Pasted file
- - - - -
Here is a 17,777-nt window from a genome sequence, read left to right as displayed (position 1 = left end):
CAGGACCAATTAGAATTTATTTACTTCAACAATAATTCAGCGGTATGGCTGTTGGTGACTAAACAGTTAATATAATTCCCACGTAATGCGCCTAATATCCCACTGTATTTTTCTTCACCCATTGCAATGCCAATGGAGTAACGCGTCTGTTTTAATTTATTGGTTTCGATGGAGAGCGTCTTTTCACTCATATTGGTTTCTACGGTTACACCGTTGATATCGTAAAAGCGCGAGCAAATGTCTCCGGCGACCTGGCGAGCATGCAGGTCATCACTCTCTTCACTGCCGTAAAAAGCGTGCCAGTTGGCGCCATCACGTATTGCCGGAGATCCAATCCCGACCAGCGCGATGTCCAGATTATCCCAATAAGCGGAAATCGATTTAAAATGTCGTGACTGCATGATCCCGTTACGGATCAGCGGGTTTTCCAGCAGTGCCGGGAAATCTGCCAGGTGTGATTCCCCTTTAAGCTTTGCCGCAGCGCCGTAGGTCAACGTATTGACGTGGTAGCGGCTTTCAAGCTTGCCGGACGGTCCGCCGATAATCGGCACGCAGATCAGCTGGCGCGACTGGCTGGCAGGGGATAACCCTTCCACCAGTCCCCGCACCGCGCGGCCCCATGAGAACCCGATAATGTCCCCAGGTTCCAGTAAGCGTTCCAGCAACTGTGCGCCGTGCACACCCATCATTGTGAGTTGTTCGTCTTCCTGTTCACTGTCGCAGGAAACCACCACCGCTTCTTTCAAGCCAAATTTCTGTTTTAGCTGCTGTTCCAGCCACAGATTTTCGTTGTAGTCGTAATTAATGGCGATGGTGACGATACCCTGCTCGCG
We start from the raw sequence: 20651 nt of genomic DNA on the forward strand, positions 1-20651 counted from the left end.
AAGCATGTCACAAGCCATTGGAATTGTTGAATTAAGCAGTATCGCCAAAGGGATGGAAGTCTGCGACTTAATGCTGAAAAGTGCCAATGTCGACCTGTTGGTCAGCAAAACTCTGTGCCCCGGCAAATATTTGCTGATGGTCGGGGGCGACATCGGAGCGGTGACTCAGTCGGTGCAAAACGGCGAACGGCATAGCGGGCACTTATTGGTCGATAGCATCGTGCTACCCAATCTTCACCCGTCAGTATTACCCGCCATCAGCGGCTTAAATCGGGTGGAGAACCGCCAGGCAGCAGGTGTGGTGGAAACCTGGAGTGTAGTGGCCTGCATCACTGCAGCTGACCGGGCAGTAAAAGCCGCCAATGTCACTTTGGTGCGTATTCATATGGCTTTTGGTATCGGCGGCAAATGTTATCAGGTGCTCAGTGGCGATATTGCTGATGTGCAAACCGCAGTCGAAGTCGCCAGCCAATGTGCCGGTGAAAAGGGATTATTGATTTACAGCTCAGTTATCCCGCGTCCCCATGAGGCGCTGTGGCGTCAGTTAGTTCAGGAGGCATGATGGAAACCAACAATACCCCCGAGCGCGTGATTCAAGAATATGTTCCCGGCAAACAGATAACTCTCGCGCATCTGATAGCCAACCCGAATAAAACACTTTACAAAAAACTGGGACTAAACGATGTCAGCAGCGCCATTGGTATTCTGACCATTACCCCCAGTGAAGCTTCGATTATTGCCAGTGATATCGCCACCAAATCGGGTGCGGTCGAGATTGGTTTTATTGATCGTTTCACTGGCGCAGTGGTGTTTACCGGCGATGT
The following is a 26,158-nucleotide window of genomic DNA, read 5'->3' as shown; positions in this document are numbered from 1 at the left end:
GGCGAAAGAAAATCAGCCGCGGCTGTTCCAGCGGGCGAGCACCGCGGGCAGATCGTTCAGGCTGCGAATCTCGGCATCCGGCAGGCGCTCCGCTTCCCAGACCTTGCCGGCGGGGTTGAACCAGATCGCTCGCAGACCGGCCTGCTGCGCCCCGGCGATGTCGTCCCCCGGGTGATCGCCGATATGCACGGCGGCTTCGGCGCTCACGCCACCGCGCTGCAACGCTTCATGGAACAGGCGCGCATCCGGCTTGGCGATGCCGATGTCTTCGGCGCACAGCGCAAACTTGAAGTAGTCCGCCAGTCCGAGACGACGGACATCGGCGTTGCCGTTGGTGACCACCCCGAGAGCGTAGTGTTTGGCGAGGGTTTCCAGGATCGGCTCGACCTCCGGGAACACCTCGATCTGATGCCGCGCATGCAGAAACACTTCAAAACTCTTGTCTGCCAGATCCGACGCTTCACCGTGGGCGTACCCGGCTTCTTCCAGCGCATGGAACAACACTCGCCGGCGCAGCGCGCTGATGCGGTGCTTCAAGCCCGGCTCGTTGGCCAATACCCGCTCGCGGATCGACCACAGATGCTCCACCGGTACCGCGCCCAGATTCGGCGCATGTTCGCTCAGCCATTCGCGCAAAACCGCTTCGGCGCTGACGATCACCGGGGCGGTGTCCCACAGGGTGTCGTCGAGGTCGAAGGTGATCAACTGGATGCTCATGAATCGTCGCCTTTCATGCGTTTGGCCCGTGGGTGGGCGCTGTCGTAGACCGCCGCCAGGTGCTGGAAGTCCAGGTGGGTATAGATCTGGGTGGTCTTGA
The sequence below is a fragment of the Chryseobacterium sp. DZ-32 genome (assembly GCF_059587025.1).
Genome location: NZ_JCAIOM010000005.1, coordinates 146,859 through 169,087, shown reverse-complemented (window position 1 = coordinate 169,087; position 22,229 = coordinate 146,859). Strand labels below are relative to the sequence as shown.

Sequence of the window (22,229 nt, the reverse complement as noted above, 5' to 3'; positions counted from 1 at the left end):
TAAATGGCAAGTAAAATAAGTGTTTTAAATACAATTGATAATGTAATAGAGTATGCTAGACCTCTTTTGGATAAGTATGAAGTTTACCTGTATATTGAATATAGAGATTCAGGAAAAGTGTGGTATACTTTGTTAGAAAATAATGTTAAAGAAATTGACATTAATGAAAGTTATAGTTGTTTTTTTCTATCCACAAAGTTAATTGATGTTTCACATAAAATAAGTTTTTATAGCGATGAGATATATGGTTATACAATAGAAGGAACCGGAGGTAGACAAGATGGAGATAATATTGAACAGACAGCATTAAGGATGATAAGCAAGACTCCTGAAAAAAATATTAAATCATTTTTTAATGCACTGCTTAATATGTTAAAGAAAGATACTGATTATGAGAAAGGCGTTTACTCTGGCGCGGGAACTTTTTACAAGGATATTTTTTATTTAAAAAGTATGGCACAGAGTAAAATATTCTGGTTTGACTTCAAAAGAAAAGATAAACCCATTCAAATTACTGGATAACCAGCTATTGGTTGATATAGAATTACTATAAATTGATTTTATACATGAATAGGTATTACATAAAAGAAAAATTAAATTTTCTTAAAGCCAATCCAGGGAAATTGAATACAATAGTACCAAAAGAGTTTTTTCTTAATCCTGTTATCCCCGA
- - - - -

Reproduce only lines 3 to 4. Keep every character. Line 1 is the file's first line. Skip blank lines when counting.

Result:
We start from the raw sequence: 20651 nt of genomic DNA on the forward strand, positions 1-20651 counted from the left end.
AAGCATGTCACAAGCCATTGGAATTGTTGAATTAAGCAGTATCGCCAAAGGGATGGAAGTCTGCGACTTAATGCTGAAAAGTGCCAATGTCGACCTGTTGGTCAGCAAAACTCTGTGCCCCGGCAAATATTTGCTGATGGTCGGGGGCGACATCGGAGCGGTGACTCAGTCGGTGCAAAACGGCGAACGGCATAGCGGGCACTTATTGGTCGATAGCATCGTGCTACCCAATCTTCACCCGTCAGTATTACCCGCCATCAGCGGCTTAAATCGGGTGGAGAACCGCCAGGCAGCAGGTGTGGTGGAAACCTGGAGTGTAGTGGCCTGCATCACTGCAGCTGACCGGGCAGTAAAAGCCGCCAATGTCACTTTGGTGCGTATTCATATGGCTTTTGGTATCGGCGGCAAATGTTATCAGGTGCTCAGTGGCGATATTGCTGATGTGCAAACCGCAGTCGAAGTCGCCAGCCAATGTGCCGGTGAAAAGGGATTATTGATTTACAGCTCAGTTATCCCGCGTCCCCATGAGGCGCTGTGGCGTCAGTTAGTTCAGGAGGCATGATGGAAACCAACAATACCCCCGAGCGCGTGATTCAAGAATATGTTCCCGGCAAACAGATAACTCTCGCGCATCTGATAGCCAACCCGAATAAAACACTTTACAAAAAACTGGGACTAAACGATGTCAGCAGCGCCATTGGTATTCTGACCATTACCCCCAGTGAAGCTTCGATTATTGCCAGTGATATCGCCACCAAATCGGGTGCGGTCGAGATTGGTTTTATTGATCGTTTCACTGGCGCAGTGGTGTTTACCGGCGATGT